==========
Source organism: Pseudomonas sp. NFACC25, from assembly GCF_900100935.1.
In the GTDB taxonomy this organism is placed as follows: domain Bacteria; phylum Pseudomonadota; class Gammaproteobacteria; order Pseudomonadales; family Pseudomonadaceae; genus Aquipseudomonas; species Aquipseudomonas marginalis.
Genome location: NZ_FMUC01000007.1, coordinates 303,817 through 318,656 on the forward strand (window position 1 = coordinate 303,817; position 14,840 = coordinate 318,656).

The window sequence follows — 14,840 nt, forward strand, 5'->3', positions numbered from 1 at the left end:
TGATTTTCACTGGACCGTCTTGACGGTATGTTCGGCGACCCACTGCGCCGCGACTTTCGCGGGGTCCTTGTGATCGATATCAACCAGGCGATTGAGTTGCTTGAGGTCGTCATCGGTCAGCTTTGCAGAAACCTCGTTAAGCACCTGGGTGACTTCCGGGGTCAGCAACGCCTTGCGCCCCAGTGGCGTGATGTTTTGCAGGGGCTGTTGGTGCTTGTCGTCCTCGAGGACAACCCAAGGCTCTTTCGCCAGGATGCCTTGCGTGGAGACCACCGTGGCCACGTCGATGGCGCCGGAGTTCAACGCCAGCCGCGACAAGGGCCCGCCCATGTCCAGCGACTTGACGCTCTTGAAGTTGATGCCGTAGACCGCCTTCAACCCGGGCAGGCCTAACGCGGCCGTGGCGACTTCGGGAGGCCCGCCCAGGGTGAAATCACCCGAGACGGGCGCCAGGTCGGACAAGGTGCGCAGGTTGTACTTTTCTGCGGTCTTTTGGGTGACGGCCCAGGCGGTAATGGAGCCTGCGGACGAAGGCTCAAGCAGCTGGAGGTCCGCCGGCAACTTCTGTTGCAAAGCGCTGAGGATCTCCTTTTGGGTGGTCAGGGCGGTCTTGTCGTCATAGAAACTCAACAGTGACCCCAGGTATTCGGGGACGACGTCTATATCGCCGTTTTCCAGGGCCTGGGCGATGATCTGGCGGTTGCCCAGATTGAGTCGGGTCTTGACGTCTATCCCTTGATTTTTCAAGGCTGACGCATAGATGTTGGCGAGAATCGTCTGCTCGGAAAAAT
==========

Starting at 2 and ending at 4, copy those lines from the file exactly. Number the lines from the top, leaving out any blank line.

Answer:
In the GTDB taxonomy this organism is placed as follows: domain Bacteria; phylum Pseudomonadota; class Gammaproteobacteria; order Pseudomonadales; family Pseudomonadaceae; genus Aquipseudomonas; species Aquipseudomonas marginalis.
Genome location: NZ_FMUC01000007.1, coordinates 303,817 through 318,656 on the forward strand (window position 1 = coordinate 303,817; position 14,840 = coordinate 318,656).

The window sequence follows — 14,840 nt, forward strand, 5'->3', positions numbered from 1 at the left end: